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Philo in Bysantium

June 2016
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vigiliae

In the last issue of Vigilia Christianae (70.3 (2016):259-281), David T. Runia has an article dealing with a field very little explored; Philo in Bysantium. An Exploration:

“The article gives the first comprehensive overview of the fate of the writings and thought of the Jewish exegete and philosopher Philo of Alexandria in the Bysantine period from 500 to 1500 CE. It sets out the evidence, based primarily on named references in a wide range of Bysantine sources, for the questions (1) who read Philo and wrote about him; (2) what part of his legacy did they utilise; (3) why did they refer to him; (4) and what was their attitude to him as a Jewish author” (Abstract).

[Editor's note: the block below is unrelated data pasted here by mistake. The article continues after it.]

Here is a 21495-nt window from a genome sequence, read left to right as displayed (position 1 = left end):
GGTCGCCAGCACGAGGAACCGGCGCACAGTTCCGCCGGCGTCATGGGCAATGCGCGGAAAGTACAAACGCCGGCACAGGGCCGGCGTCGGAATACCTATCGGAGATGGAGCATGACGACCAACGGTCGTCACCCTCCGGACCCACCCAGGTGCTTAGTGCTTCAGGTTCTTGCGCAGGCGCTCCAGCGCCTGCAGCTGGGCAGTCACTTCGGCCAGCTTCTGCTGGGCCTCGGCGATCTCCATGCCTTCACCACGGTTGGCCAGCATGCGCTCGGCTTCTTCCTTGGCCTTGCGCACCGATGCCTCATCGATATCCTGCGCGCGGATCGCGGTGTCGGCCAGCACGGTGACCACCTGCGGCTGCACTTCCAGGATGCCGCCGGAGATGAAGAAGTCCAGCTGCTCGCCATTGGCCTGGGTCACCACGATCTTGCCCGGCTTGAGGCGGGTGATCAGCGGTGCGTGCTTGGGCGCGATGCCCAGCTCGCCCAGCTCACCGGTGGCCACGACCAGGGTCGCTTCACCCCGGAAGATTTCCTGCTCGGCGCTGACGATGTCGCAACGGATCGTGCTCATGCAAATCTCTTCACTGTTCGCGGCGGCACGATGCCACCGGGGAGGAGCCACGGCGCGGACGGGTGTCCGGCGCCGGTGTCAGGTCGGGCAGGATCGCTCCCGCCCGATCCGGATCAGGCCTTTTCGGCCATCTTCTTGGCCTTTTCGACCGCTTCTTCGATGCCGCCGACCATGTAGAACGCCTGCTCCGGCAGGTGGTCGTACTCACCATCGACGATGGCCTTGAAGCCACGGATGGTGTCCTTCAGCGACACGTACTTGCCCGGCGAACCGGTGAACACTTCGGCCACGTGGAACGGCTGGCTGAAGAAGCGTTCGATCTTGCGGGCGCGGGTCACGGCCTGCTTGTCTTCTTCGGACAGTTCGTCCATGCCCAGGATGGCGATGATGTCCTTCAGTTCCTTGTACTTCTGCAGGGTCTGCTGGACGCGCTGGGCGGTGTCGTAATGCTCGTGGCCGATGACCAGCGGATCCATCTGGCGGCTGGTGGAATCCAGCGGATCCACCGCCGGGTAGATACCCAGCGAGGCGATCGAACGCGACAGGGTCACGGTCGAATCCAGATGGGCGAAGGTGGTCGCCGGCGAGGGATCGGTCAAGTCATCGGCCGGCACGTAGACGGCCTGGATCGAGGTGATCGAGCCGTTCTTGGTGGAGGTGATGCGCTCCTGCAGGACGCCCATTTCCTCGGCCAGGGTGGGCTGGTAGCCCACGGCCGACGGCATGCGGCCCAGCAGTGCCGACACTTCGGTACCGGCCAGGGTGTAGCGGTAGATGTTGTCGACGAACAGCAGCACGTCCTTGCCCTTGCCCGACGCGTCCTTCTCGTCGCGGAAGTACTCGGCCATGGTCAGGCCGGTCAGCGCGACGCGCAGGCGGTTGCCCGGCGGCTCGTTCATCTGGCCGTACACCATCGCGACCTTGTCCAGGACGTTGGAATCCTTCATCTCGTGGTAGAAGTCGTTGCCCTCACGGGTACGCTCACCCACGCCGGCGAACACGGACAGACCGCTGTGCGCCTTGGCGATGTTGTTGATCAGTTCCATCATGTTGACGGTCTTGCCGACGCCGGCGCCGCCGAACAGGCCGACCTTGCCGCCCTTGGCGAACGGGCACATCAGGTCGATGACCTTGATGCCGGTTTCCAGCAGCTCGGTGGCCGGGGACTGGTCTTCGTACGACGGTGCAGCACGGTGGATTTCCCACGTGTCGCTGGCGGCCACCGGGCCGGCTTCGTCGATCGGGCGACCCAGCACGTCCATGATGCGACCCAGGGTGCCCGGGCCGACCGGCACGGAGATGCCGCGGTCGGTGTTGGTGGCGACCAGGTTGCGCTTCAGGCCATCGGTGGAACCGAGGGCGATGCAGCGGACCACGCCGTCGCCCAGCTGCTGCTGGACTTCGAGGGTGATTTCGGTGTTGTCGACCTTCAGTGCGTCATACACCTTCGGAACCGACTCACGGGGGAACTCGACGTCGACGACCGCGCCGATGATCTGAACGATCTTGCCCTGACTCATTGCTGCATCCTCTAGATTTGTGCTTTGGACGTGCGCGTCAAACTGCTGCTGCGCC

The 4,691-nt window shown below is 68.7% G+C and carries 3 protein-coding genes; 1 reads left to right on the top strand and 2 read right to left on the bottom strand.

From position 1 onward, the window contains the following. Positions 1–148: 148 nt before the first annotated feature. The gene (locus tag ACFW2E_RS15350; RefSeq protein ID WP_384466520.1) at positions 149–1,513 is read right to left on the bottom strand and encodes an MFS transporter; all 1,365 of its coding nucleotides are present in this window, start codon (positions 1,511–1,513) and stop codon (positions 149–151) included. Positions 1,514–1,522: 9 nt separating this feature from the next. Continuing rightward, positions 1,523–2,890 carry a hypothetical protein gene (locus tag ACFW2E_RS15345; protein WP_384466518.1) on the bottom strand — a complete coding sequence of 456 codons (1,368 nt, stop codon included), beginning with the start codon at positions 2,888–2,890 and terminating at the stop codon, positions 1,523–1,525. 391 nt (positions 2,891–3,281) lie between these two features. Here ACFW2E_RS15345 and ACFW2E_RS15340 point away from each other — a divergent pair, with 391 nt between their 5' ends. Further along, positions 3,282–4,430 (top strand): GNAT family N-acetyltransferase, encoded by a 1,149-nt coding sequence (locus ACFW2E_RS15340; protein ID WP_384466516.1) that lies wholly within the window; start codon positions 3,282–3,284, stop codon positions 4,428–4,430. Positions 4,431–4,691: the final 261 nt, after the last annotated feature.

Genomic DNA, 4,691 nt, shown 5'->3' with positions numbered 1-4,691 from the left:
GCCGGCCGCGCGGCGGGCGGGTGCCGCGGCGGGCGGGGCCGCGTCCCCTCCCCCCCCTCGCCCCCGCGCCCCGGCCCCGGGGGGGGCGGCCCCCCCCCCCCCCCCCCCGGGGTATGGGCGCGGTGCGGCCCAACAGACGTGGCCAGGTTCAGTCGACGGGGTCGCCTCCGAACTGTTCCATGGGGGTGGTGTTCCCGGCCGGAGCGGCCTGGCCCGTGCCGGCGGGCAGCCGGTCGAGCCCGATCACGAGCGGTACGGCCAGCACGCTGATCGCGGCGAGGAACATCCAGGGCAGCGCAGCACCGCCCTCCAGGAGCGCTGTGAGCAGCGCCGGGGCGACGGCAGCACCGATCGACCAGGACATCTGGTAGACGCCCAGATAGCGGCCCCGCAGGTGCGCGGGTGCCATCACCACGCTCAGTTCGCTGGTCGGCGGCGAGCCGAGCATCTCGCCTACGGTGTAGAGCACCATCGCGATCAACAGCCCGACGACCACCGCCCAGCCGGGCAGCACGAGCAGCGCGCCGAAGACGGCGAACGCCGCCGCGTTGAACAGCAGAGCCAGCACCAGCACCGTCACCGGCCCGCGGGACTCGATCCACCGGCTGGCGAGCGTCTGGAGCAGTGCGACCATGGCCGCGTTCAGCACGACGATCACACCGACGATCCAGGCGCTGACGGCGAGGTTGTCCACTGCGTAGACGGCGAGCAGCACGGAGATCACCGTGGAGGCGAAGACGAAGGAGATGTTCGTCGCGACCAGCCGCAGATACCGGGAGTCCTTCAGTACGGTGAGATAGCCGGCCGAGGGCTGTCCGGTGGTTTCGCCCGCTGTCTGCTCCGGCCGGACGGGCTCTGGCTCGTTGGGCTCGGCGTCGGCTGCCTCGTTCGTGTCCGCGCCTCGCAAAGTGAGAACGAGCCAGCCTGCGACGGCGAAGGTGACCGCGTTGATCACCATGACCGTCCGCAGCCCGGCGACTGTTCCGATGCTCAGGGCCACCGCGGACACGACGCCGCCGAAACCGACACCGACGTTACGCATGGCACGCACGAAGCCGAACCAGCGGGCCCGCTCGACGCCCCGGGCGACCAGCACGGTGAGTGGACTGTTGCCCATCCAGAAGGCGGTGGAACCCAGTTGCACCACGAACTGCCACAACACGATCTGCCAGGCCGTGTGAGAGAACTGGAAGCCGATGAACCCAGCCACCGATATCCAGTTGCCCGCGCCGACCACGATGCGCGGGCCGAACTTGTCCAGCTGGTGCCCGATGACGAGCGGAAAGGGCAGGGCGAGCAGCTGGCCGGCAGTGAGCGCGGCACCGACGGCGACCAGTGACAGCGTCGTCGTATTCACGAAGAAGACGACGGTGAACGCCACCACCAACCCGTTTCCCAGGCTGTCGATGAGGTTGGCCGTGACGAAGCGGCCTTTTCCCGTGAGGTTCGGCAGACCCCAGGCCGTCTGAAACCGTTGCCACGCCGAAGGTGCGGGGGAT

The paper was originally presented at a conference on Philo’s Readers: Affinities, Reception, Transmission and Influence, held at Yale University on 30 March – 2 April 2014 (see here). Runia is the author of the renowned book, Philo in Early Christian Literature (CRINT III,3; Van Gorcum, Assen/ Fortress Press, 1993), which deals with Philo in early Christian literature up to the fifth century. Now we have at least ‘an exploration’ into the following millenium; hopefully there is more to come from the desk of prof. Runia in the coming years!

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